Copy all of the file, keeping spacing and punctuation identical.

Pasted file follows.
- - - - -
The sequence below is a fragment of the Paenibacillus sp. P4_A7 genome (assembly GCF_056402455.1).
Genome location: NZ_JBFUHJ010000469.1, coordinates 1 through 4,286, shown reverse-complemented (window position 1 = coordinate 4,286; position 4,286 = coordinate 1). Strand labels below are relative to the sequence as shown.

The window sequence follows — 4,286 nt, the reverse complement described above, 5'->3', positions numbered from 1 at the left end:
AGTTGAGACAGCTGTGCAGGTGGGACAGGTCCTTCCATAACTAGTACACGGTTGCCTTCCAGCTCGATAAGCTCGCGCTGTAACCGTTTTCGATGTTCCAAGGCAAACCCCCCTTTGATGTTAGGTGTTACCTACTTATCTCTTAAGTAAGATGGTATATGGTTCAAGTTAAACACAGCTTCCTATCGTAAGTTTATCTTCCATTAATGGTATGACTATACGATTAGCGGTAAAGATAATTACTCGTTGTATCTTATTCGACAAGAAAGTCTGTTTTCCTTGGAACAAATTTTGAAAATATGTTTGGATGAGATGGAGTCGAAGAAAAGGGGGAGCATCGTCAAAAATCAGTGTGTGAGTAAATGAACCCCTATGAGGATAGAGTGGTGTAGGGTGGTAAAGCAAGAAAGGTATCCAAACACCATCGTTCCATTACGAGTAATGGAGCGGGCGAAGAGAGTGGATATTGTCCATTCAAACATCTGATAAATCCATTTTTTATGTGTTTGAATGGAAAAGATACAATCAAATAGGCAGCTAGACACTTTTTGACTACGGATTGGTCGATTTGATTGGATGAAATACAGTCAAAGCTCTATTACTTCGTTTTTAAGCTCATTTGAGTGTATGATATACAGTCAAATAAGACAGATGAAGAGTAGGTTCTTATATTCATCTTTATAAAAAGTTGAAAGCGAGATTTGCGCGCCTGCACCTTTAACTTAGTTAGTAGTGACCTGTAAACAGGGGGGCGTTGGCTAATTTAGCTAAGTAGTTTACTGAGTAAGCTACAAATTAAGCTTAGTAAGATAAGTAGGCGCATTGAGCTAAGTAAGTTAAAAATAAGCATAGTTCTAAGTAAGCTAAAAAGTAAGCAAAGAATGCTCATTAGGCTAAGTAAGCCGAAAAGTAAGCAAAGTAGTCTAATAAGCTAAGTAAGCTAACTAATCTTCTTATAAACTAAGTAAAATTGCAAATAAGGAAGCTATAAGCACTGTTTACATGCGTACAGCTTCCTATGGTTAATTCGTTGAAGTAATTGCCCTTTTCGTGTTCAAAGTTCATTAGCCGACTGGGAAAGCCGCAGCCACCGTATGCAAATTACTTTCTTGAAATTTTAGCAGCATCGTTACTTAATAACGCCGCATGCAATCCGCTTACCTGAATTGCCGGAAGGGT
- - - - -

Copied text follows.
The sequence below is a fragment of the Paenibacillus sp. P4_A7 genome (assembly GCF_056402455.1).
Genome location: NZ_JBFUHJ010000469.1, coordinates 1 through 4,286, shown reverse-complemented (window position 1 = coordinate 4,286; position 4,286 = coordinate 1). Strand labels below are relative to the sequence as shown.

The window sequence follows — 4,286 nt, the reverse complement described above, 5'->3', positions numbered from 1 at the left end:
AGTTGAGACAGCTGTGCAGGTGGGACAGGTCCTTCCATAACTAGTACACGGTTGCCTTCCAGCTCGATAAGCTCGCGCTGTAACCGTTTTCGATGTTCCAAGGCAAACCCCCCTTTGATGTTAGGTGTTACCTACTTATCTCTTAAGTAAGATGGTATATGGTTCAAGTTAAACACAGCTTCCTATCGTAAGTTTATCTTCCATTAATGGTATGACTATACGATTAGCGGTAAAGATAATTACTCGTTGTATCTTATTCGACAAGAAAGTCTGTTTTCCTTGGAACAAATTTTGAAAATATGTTTGGATGAGATGGAGTCGAAGAAAAGGGGGAGCATCGTCAAAAATCAGTGTGTGAGTAAATGAACCCCTATGAGGATAGAGTGGTGTAGGGTGGTAAAGCAAGAAAGGTATCCAAACACCATCGTTCCATTACGAGTAATGGAGCGGGCGAAGAGAGTGGATATTGTCCATTCAAACATCTGATAAATCCATTTTTTATGTGTTTGAATGGAAAAGATACAATCAAATAGGCAGCTAGACACTTTTTGACTACGGATTGGTCGATTTGATTGGATGAAATACAGTCAAAGCTCTATTACTTCGTTTTTAAGCTCATTTGAGTGTATGATATACAGTCAAATAAGACAGATGAAGAGTAGGTTCTTATATTCATCTTTATAAAAAGTTGAAAGCGAGATTTGCGCGCCTGCACCTTTAACTTAGTTAGTAGTGACCTGTAAACAGGGGGGCGTTGGCTAATTTAGCTAAGTAGTTTACTGAGTAAGCTACAAATTAAGCTTAGTAAGATAAGTAGGCGCATTGAGCTAAGTAAGTTAAAAATAAGCATAGTTCTAAGTAAGCTAAAAAGTAAGCAAAGAATGCTCATTAGGCTAAGTAAGCCGAAAAGTAAGCAAAGTAGTCTAATAAGCTAAGTAAGCTAACTAATCTTCTTATAAACTAAGTAAAATTGCAAATAAGGAAGCTATAAGCACTGTTTACATGCGTACAGCTTCCTATGGTTAATTCGTTGAAGTAATTGCCCTTTTCGTGTTCAAAGTTCATTAGCCGACTGGGAAAGCCGCAGCCACCGTATGCAAATTACTTTCTTGAAATTTTAGCAGCATCGTTACTTAATAACGCCGCATGCAATCCGCTTACCTGAATTGCCGGAAGGGT